A performing rights organization (PRO) like Ascap, SESAC, BMI will help you collect royalties on songs. It’s beneficial. It feels like an end all be all decision. But overall they are pretty close in payout and how they do so. They’re not always quick on paying out. It’s a business that involves money, that shouldn’t surprise you. Now, before you freak out about collecting royalties… I want to point out that Spotify pays out around $0.006 per stream. So you do not need to rush out the door to receive that. Companies like CDbaby and Tunecore collect this for you as well. Once again, it’s a good idea to get involved with a performing rights organization, but you don’t have to get stressed out about it.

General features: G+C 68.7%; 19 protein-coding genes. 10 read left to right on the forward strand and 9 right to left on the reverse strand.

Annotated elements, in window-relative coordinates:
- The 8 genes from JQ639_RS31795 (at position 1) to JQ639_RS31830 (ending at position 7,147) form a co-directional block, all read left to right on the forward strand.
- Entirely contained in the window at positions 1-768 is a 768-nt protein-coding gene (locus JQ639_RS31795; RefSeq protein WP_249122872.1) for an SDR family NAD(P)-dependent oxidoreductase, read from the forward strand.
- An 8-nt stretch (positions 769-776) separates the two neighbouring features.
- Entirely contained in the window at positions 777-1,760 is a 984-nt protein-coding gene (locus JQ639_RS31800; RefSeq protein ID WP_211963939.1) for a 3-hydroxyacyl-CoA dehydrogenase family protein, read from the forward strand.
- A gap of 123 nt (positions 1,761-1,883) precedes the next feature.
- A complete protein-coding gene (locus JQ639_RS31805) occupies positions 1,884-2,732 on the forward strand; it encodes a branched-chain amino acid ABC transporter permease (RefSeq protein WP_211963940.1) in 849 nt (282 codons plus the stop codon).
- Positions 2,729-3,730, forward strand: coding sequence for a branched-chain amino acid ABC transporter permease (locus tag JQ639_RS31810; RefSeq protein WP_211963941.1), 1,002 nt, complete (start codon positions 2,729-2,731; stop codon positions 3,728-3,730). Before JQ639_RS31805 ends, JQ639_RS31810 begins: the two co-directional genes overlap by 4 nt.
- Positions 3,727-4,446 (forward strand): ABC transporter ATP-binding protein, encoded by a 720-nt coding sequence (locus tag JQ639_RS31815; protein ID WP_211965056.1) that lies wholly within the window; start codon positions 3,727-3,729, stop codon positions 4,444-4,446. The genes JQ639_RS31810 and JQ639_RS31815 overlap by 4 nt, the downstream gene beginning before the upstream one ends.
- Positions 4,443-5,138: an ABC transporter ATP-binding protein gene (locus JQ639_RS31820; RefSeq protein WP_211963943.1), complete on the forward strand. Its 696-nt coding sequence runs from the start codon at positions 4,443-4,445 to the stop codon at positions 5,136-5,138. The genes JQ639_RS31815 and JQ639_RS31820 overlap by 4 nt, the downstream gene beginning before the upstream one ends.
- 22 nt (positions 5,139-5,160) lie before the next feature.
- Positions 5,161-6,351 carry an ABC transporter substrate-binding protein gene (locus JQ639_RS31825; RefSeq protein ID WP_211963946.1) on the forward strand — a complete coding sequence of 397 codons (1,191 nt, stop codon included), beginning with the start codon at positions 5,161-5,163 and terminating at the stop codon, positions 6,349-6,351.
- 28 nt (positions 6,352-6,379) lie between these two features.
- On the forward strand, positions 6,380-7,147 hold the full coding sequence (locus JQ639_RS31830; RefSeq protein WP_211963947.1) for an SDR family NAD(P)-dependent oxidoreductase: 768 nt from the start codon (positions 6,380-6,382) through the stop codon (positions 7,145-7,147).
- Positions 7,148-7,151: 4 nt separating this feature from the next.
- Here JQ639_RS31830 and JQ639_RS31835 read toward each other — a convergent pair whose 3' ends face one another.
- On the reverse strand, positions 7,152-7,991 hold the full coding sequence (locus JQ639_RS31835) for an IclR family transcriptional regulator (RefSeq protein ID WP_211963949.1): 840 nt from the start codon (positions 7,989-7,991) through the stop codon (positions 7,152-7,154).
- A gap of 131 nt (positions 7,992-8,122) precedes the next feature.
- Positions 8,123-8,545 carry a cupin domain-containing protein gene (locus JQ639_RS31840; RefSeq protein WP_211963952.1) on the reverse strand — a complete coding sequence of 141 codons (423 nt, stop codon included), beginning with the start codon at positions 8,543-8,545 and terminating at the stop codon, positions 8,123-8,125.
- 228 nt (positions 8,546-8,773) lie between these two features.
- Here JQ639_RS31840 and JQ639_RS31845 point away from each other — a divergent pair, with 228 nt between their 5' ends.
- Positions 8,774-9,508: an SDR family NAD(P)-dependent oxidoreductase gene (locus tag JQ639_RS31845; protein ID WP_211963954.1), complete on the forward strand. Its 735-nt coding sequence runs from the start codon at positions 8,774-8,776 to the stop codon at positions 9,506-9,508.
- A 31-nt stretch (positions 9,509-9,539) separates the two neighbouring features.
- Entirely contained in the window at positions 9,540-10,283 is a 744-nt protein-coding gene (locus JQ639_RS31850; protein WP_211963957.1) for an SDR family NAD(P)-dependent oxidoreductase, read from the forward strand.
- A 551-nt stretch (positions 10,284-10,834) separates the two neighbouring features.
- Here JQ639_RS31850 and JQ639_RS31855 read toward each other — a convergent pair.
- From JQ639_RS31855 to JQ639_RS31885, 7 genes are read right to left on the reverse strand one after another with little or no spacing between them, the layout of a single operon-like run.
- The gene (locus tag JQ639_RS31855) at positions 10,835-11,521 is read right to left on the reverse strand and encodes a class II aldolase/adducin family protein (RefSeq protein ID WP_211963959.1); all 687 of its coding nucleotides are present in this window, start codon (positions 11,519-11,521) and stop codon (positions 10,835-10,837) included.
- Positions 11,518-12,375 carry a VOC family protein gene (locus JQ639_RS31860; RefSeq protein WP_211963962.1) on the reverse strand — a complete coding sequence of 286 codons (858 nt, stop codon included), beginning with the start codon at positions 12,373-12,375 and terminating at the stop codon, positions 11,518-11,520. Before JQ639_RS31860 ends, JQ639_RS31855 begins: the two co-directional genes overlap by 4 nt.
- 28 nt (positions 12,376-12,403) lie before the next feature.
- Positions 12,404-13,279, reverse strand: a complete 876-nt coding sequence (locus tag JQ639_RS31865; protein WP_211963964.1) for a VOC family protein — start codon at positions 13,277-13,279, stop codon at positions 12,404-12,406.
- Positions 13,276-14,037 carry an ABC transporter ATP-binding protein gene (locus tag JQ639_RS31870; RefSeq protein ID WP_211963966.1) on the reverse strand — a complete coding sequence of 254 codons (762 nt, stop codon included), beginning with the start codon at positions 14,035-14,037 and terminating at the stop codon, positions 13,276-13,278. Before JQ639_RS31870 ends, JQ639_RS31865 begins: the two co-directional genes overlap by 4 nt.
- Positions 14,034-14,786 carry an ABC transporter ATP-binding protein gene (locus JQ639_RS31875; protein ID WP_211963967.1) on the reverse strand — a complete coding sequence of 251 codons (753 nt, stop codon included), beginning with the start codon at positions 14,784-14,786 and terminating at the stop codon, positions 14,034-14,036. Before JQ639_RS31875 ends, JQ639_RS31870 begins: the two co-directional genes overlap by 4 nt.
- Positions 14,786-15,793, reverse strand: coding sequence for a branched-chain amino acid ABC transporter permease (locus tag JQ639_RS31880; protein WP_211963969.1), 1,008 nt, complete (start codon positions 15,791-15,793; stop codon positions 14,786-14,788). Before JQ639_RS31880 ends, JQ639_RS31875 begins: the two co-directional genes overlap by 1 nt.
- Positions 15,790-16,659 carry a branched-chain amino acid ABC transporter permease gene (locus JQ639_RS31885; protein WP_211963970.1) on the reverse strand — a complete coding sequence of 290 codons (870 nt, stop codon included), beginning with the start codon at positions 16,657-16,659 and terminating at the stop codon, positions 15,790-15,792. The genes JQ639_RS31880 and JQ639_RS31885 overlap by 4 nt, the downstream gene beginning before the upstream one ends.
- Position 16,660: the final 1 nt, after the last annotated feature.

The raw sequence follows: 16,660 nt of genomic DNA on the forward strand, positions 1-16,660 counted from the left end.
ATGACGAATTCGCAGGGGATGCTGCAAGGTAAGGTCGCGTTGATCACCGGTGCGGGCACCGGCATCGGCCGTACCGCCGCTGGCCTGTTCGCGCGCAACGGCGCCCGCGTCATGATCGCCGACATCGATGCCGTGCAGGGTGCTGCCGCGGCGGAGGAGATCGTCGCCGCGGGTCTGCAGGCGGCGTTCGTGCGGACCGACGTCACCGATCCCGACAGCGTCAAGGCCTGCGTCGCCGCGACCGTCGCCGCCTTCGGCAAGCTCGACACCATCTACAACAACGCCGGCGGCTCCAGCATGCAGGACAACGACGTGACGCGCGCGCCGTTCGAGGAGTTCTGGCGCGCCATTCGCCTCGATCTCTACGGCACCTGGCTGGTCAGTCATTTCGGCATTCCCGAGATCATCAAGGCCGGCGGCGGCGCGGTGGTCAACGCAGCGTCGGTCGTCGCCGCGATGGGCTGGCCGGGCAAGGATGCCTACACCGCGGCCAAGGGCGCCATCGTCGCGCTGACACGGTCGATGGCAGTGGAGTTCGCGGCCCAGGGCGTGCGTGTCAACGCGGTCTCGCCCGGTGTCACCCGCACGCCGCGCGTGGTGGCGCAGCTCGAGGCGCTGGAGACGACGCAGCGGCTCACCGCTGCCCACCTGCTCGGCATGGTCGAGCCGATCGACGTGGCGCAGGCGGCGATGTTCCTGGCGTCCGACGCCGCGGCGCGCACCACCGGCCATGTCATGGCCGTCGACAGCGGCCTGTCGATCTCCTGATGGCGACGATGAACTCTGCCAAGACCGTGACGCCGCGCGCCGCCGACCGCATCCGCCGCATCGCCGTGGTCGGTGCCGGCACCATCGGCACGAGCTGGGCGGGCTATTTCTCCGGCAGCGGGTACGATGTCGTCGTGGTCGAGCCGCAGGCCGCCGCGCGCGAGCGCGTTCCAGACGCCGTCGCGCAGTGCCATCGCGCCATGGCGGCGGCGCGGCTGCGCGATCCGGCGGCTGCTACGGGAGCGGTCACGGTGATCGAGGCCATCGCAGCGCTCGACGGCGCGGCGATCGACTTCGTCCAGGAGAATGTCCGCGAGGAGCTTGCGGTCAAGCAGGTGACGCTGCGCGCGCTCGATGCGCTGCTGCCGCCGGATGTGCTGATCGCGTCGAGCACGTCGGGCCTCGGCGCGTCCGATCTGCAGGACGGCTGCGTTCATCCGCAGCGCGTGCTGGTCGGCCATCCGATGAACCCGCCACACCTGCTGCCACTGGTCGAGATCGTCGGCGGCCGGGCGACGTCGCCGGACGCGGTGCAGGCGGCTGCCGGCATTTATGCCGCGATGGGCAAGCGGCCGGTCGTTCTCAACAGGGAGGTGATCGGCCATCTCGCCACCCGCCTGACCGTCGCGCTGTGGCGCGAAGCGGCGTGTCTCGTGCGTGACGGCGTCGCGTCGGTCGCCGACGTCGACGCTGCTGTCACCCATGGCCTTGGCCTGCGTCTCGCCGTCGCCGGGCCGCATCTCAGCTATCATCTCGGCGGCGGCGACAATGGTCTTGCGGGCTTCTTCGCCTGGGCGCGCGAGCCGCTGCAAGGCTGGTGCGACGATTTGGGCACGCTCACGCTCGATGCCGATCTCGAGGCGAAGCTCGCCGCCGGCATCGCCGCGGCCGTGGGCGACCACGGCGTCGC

A little more than halfway through this column. I just want to take a deep breath in. This isn’t hard to do. It’s a lot of information, but it isn’t hard to do.

I’m going to briefly break down the differences between a couple of these companies. I just don’t want you to stress out about copyrighting your songs or signing up with a PRO when it’s pretty effortless to do and honestly it’s not something you need to rush to do. If you’re streaming like a river right now, you can set up something with your PRO and start that process going. You haven’t made any mistakes, and it’s not too late to start.

I like the way “Music Industry how-to” describes it. I will give you a summary of what they’ve said over there if you’re interested in learning more. Follow this link!